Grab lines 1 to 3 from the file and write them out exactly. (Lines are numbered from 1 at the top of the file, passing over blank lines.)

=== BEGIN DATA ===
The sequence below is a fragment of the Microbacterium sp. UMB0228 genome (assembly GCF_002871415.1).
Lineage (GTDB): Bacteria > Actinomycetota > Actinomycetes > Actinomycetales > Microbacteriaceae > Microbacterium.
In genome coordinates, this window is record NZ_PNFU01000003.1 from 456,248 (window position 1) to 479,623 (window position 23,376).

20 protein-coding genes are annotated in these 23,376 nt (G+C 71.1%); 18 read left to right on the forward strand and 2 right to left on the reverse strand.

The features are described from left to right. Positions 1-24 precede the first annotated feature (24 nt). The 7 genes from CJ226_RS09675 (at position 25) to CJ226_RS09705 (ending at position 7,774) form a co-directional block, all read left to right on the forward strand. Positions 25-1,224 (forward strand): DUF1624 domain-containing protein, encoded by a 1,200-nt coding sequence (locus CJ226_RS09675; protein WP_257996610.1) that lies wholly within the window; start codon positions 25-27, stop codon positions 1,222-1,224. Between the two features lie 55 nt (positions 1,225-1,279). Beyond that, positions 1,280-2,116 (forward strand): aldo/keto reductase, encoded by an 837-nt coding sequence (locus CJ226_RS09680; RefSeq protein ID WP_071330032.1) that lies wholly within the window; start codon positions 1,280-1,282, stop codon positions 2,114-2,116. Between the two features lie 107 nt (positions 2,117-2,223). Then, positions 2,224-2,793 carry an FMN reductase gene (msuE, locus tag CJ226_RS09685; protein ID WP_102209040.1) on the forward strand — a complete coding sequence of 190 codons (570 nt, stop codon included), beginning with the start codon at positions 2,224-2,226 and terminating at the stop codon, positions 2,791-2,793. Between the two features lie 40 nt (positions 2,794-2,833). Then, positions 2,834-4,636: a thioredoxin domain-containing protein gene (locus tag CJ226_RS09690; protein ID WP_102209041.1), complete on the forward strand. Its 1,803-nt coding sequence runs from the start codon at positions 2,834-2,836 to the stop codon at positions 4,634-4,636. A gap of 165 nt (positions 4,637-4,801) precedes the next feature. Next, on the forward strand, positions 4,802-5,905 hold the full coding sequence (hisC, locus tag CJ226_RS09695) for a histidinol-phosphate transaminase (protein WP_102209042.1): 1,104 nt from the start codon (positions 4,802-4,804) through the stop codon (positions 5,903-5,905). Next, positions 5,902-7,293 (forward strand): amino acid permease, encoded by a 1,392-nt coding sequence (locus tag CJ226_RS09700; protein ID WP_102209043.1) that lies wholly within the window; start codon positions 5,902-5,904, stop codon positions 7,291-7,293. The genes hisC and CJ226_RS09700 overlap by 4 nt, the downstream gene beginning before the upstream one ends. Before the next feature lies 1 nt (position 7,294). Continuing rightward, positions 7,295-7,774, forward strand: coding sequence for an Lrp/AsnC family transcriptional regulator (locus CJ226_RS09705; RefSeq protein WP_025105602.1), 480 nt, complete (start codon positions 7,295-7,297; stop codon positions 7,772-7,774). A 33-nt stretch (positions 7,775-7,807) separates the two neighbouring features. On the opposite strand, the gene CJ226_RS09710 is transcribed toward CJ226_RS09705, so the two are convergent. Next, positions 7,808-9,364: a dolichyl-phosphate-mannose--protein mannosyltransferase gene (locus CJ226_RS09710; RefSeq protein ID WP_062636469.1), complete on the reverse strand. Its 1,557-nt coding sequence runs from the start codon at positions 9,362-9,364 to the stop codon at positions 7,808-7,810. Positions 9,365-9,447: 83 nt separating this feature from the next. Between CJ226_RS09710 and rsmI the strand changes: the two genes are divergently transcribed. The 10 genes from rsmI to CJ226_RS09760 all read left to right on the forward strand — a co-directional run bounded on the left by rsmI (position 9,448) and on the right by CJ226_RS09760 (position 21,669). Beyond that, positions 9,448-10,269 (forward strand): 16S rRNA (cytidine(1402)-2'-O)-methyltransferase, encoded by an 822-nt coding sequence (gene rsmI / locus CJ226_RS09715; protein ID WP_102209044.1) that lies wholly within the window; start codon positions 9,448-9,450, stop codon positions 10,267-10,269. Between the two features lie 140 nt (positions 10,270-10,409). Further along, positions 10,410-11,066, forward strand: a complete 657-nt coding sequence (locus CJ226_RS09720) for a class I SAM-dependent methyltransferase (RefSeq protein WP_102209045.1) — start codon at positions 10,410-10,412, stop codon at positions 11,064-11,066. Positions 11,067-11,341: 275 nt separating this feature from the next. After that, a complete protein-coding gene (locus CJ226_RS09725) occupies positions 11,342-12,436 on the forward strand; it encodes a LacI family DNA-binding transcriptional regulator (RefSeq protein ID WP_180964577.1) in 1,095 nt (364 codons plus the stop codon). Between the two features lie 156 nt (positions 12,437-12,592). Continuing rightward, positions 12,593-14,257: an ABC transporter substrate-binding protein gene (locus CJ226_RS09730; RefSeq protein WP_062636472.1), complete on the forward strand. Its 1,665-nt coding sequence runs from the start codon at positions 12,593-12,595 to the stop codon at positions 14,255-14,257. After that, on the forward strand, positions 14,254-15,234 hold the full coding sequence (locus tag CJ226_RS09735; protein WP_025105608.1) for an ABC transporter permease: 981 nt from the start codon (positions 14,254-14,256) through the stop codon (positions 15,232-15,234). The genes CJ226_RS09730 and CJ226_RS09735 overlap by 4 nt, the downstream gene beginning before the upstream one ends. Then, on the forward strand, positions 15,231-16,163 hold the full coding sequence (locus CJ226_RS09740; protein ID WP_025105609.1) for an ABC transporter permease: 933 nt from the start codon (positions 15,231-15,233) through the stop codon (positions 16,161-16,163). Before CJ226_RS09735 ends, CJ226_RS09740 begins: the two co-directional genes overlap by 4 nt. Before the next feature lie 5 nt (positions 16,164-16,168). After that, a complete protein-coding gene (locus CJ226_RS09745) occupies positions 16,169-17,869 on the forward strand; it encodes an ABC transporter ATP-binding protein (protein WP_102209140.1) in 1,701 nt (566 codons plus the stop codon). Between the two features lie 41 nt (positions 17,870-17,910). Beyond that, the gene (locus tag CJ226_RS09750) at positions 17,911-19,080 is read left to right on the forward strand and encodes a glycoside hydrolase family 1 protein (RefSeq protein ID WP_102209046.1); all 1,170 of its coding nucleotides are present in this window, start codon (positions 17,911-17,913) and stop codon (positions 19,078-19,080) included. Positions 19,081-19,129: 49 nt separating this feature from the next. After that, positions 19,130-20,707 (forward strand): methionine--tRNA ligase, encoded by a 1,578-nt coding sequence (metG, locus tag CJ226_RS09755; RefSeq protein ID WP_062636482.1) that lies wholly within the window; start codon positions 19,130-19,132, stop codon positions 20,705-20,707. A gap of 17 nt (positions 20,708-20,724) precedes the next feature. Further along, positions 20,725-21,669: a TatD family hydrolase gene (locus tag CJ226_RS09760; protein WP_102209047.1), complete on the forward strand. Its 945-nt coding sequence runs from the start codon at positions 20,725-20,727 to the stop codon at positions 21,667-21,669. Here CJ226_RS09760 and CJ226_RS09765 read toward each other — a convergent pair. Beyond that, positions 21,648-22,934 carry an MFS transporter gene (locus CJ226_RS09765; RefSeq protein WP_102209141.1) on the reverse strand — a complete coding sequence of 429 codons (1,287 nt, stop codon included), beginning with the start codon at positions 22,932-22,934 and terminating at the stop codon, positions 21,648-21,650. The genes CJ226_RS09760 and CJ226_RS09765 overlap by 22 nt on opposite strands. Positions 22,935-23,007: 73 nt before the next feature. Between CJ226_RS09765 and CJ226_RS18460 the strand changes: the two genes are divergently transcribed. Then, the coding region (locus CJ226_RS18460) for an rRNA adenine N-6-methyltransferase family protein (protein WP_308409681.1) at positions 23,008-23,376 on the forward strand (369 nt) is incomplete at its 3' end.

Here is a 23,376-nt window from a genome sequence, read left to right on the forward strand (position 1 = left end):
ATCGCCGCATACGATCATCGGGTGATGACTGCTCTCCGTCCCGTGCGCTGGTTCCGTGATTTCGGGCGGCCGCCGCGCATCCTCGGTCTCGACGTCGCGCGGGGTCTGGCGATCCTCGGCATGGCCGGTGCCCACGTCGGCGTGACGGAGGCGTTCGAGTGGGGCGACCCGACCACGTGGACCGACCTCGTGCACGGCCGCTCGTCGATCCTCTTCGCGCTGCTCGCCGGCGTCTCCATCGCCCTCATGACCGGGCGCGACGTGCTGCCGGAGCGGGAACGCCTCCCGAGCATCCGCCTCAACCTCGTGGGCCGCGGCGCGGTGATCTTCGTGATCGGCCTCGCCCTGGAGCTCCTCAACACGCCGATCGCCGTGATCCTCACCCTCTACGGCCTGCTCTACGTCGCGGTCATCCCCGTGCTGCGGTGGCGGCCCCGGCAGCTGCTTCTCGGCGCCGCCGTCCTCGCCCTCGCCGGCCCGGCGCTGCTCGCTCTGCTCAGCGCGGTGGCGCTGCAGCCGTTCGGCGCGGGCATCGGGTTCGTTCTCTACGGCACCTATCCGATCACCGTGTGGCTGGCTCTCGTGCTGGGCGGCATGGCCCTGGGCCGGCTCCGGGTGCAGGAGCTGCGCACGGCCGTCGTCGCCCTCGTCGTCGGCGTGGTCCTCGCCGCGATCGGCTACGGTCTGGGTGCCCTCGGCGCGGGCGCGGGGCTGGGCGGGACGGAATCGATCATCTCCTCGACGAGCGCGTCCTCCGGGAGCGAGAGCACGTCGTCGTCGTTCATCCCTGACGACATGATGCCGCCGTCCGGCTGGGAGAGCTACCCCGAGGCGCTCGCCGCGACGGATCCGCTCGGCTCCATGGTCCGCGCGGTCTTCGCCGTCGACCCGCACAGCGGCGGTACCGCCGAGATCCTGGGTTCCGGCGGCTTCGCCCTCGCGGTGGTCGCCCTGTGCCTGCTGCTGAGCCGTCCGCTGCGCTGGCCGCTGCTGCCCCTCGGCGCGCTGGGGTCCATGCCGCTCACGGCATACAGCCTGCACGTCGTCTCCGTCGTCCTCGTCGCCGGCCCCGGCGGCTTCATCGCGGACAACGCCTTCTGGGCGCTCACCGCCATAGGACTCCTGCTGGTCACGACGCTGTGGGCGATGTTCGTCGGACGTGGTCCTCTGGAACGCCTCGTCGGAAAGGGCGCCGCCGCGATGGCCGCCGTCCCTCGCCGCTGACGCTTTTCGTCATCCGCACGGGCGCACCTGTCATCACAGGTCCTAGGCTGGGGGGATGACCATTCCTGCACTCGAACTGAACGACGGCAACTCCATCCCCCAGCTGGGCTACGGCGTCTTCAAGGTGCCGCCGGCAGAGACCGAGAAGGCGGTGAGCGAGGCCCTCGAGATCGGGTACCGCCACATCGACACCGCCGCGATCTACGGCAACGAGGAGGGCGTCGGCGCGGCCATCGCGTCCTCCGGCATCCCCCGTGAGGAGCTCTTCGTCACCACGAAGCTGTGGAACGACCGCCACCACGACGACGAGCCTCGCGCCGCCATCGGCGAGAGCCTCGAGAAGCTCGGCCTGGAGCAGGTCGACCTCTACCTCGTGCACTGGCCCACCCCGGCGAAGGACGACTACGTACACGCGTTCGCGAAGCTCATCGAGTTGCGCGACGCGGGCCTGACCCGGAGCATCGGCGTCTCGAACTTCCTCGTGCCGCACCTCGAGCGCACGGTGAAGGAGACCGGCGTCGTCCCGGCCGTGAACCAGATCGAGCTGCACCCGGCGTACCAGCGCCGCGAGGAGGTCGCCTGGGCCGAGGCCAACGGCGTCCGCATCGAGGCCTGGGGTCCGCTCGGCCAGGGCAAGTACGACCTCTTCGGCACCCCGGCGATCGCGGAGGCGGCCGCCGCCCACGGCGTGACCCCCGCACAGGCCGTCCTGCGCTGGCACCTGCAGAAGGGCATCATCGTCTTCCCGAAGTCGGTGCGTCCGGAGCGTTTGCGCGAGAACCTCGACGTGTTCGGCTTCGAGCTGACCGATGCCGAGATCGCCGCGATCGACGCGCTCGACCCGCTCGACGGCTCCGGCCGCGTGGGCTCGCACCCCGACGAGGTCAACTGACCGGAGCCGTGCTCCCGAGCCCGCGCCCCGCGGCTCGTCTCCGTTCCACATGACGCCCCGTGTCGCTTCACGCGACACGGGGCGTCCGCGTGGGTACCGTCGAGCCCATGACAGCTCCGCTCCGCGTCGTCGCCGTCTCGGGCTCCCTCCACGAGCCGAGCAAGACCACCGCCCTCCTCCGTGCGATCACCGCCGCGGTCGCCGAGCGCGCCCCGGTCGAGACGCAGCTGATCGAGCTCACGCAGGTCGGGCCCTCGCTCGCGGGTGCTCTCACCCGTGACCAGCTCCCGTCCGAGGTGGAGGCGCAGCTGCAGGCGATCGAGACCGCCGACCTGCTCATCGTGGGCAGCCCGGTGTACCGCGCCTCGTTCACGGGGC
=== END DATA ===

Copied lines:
The sequence below is a fragment of the Microbacterium sp. UMB0228 genome (assembly GCF_002871415.1).
Lineage (GTDB): Bacteria > Actinomycetota > Actinomycetes > Actinomycetales > Microbacteriaceae > Microbacterium.
In genome coordinates, this window is record NZ_PNFU01000003.1 from 456,248 (window position 1) to 479,623 (window position 23,376).